THE leader of Pembrokeshire County Council has denied the situation the authority finds itself in with the Wales Audit Office and potential unlawful payments to the chief executive is a ‘shambles or embarrassing’.

Cllr Jamie Adams also underlined that he had no intention to step down despite calls from members of Plaid Cymru and the Conservative party to do so.

Cllr Adams told the Western Telegraph today (Thursday): “With regards the Audit Office, a few simple procedures would mean that we would meet with their requirements and should be able to move ahead as we hoped.”

He said that auditor, Anthony Barrett, required further information but the council was not currently in a position to provide it.

“We are reflecting on the view of the Audit Office. There are a number of considerations the council has to make; not least we have to ensure the council is not put at any financial risk.

"When we are in a position that that financial risk is minimised we can move forward,” added Cllr Adams, who refused to clarify what he meant, saying it would be inappropriate to go into details.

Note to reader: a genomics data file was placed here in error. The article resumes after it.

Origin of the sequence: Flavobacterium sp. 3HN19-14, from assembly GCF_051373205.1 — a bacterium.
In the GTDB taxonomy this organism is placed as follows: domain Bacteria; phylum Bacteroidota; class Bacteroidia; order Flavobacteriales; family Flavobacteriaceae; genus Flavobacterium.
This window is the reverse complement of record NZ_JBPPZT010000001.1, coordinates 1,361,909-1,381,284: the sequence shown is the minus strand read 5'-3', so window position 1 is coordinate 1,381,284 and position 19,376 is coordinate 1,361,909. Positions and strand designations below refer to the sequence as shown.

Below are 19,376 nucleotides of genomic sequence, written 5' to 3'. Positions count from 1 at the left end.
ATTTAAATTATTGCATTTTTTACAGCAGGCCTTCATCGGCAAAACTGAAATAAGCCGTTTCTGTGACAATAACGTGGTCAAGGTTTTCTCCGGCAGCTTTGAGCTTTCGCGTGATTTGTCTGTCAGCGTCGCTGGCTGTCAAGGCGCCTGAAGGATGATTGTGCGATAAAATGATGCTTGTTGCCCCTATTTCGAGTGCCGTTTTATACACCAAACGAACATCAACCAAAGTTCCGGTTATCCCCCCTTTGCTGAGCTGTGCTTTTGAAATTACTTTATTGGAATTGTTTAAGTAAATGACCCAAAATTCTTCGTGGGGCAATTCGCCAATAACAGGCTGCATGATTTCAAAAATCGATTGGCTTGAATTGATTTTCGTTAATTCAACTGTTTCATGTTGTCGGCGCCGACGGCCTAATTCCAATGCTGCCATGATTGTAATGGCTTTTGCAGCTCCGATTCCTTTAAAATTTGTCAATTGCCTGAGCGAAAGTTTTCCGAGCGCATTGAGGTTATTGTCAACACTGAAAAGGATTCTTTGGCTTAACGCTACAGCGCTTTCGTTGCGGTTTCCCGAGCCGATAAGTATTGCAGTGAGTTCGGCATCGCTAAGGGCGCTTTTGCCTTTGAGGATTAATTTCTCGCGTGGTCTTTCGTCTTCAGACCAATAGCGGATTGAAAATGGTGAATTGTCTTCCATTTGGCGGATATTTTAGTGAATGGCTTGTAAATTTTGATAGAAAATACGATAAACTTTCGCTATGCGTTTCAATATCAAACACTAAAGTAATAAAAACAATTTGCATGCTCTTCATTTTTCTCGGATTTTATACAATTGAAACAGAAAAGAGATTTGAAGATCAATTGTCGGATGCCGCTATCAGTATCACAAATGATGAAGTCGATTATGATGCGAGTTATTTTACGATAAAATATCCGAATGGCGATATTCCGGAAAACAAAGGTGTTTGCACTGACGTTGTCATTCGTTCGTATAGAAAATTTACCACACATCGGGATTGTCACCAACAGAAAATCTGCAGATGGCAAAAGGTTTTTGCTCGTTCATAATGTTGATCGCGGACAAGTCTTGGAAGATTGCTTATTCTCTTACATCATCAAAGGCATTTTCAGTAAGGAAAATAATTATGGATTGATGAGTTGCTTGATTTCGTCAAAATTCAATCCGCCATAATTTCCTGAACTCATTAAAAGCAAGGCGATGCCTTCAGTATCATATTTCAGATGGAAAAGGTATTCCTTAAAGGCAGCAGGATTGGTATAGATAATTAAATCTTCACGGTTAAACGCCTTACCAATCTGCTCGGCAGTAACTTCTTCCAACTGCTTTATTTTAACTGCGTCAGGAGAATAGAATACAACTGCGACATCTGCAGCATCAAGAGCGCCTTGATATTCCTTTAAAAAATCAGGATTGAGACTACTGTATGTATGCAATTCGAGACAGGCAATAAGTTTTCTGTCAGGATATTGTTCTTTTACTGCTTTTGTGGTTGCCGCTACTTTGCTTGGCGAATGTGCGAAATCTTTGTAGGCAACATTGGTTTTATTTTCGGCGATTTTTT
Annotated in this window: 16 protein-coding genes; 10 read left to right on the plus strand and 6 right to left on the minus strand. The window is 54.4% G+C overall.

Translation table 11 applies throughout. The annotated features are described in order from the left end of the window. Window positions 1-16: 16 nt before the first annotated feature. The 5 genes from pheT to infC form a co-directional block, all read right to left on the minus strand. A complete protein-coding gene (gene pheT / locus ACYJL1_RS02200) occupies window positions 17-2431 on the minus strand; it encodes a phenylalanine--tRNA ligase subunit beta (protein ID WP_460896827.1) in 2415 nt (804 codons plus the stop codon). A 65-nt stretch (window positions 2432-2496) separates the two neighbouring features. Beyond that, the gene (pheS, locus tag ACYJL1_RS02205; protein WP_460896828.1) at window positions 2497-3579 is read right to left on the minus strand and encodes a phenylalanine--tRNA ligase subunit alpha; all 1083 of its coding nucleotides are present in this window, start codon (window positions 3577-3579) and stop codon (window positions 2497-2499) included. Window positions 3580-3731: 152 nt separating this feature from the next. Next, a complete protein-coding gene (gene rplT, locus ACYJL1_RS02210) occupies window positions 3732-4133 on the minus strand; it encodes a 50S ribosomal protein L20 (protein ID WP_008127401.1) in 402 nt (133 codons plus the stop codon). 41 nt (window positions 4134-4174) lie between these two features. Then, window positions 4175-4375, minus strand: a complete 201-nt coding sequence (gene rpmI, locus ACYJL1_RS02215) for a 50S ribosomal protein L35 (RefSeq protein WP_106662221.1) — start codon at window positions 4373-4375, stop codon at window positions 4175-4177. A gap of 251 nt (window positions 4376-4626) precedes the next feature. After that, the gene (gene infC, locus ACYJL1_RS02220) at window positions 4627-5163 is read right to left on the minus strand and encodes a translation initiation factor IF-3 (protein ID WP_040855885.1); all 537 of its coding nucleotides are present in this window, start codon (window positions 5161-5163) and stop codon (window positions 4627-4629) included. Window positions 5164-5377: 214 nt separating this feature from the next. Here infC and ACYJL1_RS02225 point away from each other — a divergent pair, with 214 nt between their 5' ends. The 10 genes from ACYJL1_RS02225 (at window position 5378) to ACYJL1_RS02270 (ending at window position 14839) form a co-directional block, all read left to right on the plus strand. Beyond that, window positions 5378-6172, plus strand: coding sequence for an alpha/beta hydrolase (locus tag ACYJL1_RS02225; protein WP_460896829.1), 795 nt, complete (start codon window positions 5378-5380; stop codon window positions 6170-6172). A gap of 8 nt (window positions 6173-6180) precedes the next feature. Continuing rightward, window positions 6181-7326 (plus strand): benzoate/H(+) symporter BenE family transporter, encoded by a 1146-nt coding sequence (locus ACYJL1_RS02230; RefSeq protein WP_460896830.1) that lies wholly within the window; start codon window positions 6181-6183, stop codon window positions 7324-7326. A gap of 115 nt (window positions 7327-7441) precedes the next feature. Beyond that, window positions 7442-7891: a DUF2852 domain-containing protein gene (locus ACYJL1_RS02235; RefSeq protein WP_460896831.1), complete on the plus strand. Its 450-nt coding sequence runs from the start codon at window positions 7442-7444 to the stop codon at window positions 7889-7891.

When asked if the situation could be considered a ‘shambles’ Cllr Adams said: “I’m not aware I would use that terminology. From what the auditor has told me, that word has not been used.”

He was also asked if the row rumbling on about the chief executive’s settlement was embarrassing for the council.

Cllr Adams answered: “No, because the council has followed its legal advice, we referred the matter to the Audit Office two days prior to the council meeting and it’s only now the auditor has come forward with his view.”

He said he found it “highly amusing” that Plaid leader Cllr Michael Williams had called for his resignation after he had been involved in the appointment of Mr Parry-Jones and had not attended the meeting where his pay settlement had been approved.

“If I handed in my resignation every time Michael Williams called for it… I’ve no interest in engaging in that sort of behaviour.”

Cllr David Bryan has also echoed Cllr Williams call. Cllr Adams asked: “On what basis?”

“We have had some very strong legal advice in regards to employment law. We’ve taken that advice and made a decision on it,” he added.

Cllr Adams also reiterated his belief that Cllr Paul Miller wanted the situation to “run and run” for the benefit of his political campaign, an allegation strongly denied by Cllr Miller.

When asked about the high number of people who thought Cllr Miller was the only one to get anything done about perceived problems with the chief executive, Cllr Adams said that was a “misguided view”.

“The vast majority of people in the county recognise that Paul Miller is interested in nothing but his own personal political campaigning,” he added.